Mark Petchey: Andy Murray could benefit from Ivan Lendl split
Mark Petchey believes a change of coach could help Andy Murray return to major-winning form.
Last Updated: 21/03/14 3:38pm
The British No 1 this week announced a reluctant split with Ivan Lendl, the man who oversaw his progress from tennis's nearly-man to Wimbledon winner.
Murray had failed in four grand slam finals before hiring the one-time world's top player but under the Czech's guidance went on to win an Olympic gold medal and the US Open, before ending the country's 77-year wait for a men's singles champion in SW19.
Sky Sports pundit Petchey, a former coach to Murray, suggested conflicting schedules had prompted the pair to part ways, but said a fresh approach for a man no longer burdened by pressure to win a major title could pay dividends.
"Reading between the lines, this looks like they sat down in Miami after Indian Wells and tried to thrash out a new deal and it just didn't happen," Petchey told Sky Sports News.
"Ivan doesn't want to travel as much, he doesn't want to be at the tournaments as much as Andy feels he needs someone right now to be.
"When Andy was looking for Ivan, there was only one man on the planet who knew what he was feeling; he'd lost in four grand slam finals and there was only one other person who had done the same. The hand fitted the glove, the chemistry was there.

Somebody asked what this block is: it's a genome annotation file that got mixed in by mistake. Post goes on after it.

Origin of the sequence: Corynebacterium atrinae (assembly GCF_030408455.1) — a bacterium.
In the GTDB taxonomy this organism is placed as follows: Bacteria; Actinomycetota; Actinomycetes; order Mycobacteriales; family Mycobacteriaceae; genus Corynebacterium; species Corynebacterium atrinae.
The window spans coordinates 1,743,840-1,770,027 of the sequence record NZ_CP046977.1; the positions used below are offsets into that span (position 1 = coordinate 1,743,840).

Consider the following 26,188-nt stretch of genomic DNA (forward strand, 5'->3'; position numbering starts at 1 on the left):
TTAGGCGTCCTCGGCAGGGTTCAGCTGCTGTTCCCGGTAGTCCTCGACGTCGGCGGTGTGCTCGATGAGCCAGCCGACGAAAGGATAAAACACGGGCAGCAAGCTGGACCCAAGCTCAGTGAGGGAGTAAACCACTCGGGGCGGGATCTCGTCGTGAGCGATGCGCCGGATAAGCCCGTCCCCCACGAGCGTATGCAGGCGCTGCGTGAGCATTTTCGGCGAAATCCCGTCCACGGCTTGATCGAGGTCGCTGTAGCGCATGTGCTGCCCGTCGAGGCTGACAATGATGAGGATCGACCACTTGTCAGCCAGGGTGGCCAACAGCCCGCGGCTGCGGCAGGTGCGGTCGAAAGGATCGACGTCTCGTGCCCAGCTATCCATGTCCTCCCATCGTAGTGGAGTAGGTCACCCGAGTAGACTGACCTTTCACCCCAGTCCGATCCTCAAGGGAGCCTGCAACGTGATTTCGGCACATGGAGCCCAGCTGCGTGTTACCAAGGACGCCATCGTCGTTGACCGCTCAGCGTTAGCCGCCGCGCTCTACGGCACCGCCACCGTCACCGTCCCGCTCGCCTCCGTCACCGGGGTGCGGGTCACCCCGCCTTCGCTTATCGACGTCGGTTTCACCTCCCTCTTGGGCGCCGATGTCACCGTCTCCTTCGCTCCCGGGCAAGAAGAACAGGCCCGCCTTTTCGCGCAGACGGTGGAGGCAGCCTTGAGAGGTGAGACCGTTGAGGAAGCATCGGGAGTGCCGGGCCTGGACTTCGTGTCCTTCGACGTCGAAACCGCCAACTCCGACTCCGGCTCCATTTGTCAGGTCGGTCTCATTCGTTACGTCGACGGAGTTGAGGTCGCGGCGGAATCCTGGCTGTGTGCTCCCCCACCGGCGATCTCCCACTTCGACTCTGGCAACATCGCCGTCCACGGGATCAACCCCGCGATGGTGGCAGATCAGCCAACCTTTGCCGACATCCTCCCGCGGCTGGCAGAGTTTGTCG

"Lendl has got him over that finish line, he's got him to win the US Open, Wimbledon, so the next coach hasn't got to worry about that.
"This next coach - and there are quite a few of them around - is going to come at it from a different angle; maybe with different kinds of motivation for Andy to continue this rise and win many more slams."
Murray insisted he would not rush into a decision to replace Lendl, though potential candidates include Australian Darren Cahill, who has worked with the Scot previously on a part-time basis, and Great Britain's Davis Cup captain, Leon Smith.
"It's going to be a distraction to try and get it right because, as Murray has said, he doesn't want a short-term deal, he wants a medium to long-term deal," Petchey added.
"If you're looking for a high-profile guy - like Boris Becker for Noval Djokovic, or Stefan Edberg for Roger Federer - they might have other commitments.
"I know Murray has a huge amount of respect for Darren Cahill but he spends a huge amount of time with US television.
"Trying to find the guy isn't going to be easy and you don't want too many voices; he definitely needs to find one guy to stick around."